Women reign at most of the stalls. Here is a brisk Welshwoman selling lace caps to a crowd of elderly Welsh dames, who gravely remove their bonnets, untie their old caps, and try on the new with religious care; and a lively trade drives the cap-seller, for here every woman wears a cap of lace or muslin under her bonnet or her hat. There is a noticeable change, too, in the costumes of the market-women. The peasants of Wales, like those of most lands, cling less strenuously to their distinctive costume in these latter days than they were wont to do. Formerly a farmer’s wife or daughter who should make her appearance at market or church (or on any like occasion which calls for the donning of one’s best), without wearing a tall hat, would have been deemed careless of her personal appearance, or peculiar in her tastes; so that twenty years ago these were seen in every district in Merthyr market, as well as the distinctive long cloaks of bright colours, and the occasional scuttle shaped bonnets. Nowadays the fashion is so greatly relaxed that we see but few of these in Merthyr Market. The head coverings of the women are chiefly mushroom hats of dark straw, or close fitting bonnets of black crape, always with a lace or muslin cap underneath. There are, however, some specimens still to be seen of the Welsh peasant costume as it has been for generations past; notably a comely young woman behind a vegetable stall, who wears the full costume in all its glory. She is a pink of neatness, and her beaver is superb. I at once christen her the Pride of the market, and if ever I go to live in Merthyr Tydfil, I shall buy my vegetable marrows of none but her. Her hat is prodigiously tall, and shines with a gloss that betokens careful brushing; it has a broad rim, and a peaked crown, and is adorned about the base of its chimney with a twist of some pinky stuff. Underneath it is seen a muslin cap of snowy whiteness, with blue ribbons, and the woman’s hair is drawn smoothly back from her shining forehead. A short semi-coat of red flannel reaches to her knee, and over her shoulders is pinned a gay green kerchief, striped with yellow. A blue chequered apron hangs from her waist, and a dark stuff gown reaches to her ankles, clearing the ground by some inches, and showing her stout shoes tied with a bit of ribbon. All these stuffs were home-made, I judged. The hat looked as if it were new, just out of a shop, but she told me she had had it some years. Such a hat will last the wearer a life-time with care, but it is likely to grow wrinkly at its peak as the burden of the years grow heavy on it. Later in the day, while rambling about in the neighbourhood of Merthyr, I came upon two elderly dames before a cottage door, whose hats were as old as themselves, to all appearance; one of the beavers indeed awakened the suspicion that it had been sat on in some dark hour of its existence. pp. 50-52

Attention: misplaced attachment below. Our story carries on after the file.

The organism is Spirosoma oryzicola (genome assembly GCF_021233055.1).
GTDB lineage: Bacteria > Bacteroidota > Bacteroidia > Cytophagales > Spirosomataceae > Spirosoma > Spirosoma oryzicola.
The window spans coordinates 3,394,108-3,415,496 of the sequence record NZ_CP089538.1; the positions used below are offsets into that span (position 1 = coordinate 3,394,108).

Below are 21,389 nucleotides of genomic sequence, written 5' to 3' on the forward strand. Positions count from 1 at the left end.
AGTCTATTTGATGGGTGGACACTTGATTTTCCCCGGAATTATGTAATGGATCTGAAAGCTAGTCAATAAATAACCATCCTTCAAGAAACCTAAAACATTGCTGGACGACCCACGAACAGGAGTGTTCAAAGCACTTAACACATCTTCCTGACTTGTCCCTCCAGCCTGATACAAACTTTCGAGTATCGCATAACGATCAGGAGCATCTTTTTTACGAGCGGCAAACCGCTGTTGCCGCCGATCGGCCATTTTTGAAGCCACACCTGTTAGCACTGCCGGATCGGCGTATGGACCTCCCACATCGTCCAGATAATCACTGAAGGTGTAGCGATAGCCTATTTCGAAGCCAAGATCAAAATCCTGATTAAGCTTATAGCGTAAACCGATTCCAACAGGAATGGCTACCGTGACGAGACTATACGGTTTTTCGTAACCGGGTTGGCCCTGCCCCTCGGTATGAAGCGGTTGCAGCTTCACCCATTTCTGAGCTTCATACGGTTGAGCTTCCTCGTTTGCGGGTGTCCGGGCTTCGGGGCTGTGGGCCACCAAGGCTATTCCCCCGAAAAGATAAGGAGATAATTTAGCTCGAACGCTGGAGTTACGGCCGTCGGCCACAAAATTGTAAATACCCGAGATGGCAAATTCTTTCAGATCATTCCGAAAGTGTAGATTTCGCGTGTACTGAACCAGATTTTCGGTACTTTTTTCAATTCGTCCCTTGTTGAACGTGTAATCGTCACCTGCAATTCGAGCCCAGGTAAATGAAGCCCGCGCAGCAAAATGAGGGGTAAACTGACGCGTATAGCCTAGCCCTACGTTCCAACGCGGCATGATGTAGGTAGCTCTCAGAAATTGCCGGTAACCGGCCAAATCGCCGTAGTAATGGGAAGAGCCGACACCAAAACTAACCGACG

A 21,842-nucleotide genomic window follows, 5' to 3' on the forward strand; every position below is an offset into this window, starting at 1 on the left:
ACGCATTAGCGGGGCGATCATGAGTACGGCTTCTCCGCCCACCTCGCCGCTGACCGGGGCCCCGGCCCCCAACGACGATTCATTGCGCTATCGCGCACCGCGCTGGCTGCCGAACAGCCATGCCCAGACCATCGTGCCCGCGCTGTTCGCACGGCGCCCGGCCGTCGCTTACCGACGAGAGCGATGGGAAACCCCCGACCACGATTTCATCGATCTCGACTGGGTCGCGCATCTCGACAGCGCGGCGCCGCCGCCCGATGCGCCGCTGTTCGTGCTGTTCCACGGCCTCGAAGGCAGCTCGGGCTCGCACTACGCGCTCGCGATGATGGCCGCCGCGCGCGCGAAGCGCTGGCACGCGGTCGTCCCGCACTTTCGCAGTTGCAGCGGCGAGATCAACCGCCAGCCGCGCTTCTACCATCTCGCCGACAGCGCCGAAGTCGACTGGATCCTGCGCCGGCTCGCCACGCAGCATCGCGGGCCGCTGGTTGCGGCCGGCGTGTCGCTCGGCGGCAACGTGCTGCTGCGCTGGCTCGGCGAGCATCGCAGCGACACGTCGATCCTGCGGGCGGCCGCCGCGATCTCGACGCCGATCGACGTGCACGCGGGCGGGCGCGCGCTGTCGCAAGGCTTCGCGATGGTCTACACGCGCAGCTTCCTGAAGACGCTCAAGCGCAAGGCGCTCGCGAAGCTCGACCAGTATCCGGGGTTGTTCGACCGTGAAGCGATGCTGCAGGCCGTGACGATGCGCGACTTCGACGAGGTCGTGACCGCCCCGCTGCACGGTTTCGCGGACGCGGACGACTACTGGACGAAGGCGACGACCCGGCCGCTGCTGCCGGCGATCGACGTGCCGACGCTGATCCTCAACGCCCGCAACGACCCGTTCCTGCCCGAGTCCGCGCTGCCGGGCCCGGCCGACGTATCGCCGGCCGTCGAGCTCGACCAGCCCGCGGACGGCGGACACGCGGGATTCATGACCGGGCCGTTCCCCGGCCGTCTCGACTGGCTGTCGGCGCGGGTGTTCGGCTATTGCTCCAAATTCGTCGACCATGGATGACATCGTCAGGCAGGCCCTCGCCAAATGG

In … Carmarthenshire, I have been struck with the prevalence of a certain Herculean type of woman, slow and ponderous of movement, and of a height which when exaggerated by the tall beaver hat of the peasantry, is simply gigantic in effect. pp. 216